Musical Examples

Nathan Pell, Key Profiles in Bruckner’s Symphonic Expositions

Main Examples

Ex. 3: Bruckner VIII: Finale Opening | Ex. 4: Bass-Line Sketches | Ex. 5: Symphony VI: Adagio (Middleground) | Ex. 6: Symphony VI: Adagio (Foreground)


Symphony III: Finale | Symphony IV: Finale | Symphony V: Finale | Symphony VI: Finale | Symphony VII: Finale | Symphony VIII: Finale | Symphony VI: Adagio, Opening (Alternate Reading)

Symphony VI: Finale

mm. 65–97 | mm. 97–113

It is certainly no coincidence that the extended third divider that occupies the consequent of the second theme rests on the (locally tonicized) harmony of E, the eventual dominant of the symphony. Although this E has no prolongational relation to the structural dominant of m. 139 (not shown here, but see Example 4), it functions as a sort of “resonance frequency” as I exerts a pull on III: yet another form of tonal agency inherent in the work’s voice-leading fabric (which I discuss in footnote 28). Furthermore, Bruckner denies C major tonal stability by withholding a V–I cadence into m. 97. Instead a bass motion in thirds yields to a wandering passage (mm. 81–89) that ultimately regains the tonic plagally (mm. 89–97). Figures C–F show this “wandering” section in greater detail. Recall from [5.3] above that none of the finales discussed here contains a firm cadence in the key of the second theme, a fact which further underlines the second theme’s intermediate status in the overall key profile.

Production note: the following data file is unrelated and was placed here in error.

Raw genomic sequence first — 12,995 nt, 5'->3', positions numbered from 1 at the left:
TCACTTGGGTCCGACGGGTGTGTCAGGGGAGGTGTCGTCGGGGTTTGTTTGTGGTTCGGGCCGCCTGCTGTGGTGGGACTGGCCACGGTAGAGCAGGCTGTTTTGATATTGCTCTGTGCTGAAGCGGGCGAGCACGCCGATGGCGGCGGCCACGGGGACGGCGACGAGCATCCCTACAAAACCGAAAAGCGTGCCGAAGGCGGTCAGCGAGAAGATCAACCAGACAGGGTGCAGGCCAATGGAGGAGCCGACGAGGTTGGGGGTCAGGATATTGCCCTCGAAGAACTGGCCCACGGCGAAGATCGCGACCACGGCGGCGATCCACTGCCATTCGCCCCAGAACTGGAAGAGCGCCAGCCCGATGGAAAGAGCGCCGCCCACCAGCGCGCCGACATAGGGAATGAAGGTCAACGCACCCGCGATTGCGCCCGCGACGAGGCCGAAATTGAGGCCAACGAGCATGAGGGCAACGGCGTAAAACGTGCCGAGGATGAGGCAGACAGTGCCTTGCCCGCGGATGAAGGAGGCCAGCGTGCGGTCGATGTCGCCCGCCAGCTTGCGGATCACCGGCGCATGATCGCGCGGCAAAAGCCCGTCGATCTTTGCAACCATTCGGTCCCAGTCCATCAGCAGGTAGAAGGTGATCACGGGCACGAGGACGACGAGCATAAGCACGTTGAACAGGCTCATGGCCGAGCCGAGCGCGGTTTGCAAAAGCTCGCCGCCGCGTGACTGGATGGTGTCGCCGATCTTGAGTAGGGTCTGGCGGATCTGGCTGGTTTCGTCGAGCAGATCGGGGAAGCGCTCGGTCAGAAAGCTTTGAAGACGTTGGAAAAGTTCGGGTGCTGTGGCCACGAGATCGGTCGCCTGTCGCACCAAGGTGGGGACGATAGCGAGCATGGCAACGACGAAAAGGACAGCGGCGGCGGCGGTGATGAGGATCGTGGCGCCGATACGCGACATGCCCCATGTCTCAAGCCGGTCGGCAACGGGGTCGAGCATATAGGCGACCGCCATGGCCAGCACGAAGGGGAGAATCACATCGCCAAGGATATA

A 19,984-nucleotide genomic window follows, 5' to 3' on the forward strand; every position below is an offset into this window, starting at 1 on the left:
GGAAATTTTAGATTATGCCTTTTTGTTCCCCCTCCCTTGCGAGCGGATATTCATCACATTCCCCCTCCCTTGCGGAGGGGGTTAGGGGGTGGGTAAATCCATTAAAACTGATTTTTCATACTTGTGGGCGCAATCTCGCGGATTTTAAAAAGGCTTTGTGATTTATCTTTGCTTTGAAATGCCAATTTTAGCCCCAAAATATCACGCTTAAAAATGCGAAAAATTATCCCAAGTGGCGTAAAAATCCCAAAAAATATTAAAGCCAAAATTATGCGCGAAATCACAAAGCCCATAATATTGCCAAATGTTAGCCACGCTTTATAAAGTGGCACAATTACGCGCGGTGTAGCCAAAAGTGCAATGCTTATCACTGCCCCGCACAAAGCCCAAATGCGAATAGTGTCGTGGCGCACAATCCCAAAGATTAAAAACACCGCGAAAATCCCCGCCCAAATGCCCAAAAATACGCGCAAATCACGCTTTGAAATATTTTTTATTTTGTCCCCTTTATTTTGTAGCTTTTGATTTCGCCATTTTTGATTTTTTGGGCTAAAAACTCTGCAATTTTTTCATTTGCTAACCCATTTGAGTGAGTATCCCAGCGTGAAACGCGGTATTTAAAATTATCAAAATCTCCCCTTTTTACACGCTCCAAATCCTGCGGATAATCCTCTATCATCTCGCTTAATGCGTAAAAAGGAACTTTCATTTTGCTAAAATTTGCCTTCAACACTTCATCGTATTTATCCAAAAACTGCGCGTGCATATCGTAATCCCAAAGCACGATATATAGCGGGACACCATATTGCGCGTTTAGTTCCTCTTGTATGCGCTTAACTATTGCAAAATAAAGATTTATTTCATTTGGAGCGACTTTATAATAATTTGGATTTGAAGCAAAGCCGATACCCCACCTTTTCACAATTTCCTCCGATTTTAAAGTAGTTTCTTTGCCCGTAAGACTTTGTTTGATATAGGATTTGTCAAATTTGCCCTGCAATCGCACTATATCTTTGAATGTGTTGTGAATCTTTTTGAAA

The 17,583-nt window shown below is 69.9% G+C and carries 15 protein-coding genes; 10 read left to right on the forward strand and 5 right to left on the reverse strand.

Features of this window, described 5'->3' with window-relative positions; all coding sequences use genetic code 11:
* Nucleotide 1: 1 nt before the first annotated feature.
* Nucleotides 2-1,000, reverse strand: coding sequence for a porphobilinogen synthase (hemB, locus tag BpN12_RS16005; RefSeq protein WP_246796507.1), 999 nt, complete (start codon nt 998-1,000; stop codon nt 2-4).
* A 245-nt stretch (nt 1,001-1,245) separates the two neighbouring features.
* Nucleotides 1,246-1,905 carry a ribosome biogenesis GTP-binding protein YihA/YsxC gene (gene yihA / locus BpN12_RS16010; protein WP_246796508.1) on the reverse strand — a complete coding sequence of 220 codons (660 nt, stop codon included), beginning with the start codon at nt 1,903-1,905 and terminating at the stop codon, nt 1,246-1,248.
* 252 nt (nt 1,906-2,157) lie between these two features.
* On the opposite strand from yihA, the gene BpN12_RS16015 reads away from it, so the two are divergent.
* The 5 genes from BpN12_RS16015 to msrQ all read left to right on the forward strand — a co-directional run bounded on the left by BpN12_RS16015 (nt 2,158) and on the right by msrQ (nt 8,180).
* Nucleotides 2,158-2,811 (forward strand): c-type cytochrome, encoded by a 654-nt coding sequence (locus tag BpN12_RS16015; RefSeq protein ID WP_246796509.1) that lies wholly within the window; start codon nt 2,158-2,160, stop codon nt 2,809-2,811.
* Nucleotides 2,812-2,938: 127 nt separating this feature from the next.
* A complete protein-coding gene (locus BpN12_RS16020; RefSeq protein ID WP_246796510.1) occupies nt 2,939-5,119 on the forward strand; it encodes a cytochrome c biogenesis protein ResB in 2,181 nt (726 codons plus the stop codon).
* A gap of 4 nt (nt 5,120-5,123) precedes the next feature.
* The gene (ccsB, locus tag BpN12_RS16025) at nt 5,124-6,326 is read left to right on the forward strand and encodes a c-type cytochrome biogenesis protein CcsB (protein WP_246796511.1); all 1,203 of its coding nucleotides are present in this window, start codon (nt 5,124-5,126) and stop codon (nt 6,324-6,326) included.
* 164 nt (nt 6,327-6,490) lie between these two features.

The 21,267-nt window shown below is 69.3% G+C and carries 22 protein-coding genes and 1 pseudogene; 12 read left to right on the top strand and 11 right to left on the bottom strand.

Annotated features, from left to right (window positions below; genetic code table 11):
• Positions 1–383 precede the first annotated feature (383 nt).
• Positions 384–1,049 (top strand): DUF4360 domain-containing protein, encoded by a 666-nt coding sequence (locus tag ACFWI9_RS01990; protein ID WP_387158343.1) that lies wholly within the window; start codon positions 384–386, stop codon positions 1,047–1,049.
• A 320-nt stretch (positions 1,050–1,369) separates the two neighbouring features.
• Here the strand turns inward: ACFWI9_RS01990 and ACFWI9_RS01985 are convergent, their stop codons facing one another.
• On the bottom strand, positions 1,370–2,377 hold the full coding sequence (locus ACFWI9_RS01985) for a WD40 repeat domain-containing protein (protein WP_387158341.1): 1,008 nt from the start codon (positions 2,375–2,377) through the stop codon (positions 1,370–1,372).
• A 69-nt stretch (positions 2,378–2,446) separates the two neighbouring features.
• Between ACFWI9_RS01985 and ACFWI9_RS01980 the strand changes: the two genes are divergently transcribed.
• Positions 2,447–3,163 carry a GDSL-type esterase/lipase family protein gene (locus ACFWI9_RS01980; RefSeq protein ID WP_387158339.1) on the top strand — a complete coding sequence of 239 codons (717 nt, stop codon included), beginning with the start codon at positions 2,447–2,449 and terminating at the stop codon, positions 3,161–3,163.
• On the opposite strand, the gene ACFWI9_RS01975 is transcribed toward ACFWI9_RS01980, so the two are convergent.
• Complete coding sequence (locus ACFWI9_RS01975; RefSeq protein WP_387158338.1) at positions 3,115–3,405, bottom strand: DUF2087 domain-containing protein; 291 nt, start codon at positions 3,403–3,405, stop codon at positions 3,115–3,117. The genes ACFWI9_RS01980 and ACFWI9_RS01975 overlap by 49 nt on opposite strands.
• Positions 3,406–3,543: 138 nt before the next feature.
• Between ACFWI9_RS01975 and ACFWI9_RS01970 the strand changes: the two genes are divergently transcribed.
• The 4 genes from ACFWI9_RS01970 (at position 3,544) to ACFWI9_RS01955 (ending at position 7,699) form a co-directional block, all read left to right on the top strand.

Measures 65–97: Berlin Philharmonic Orchestra, Wilhelm Furtwängler, 1943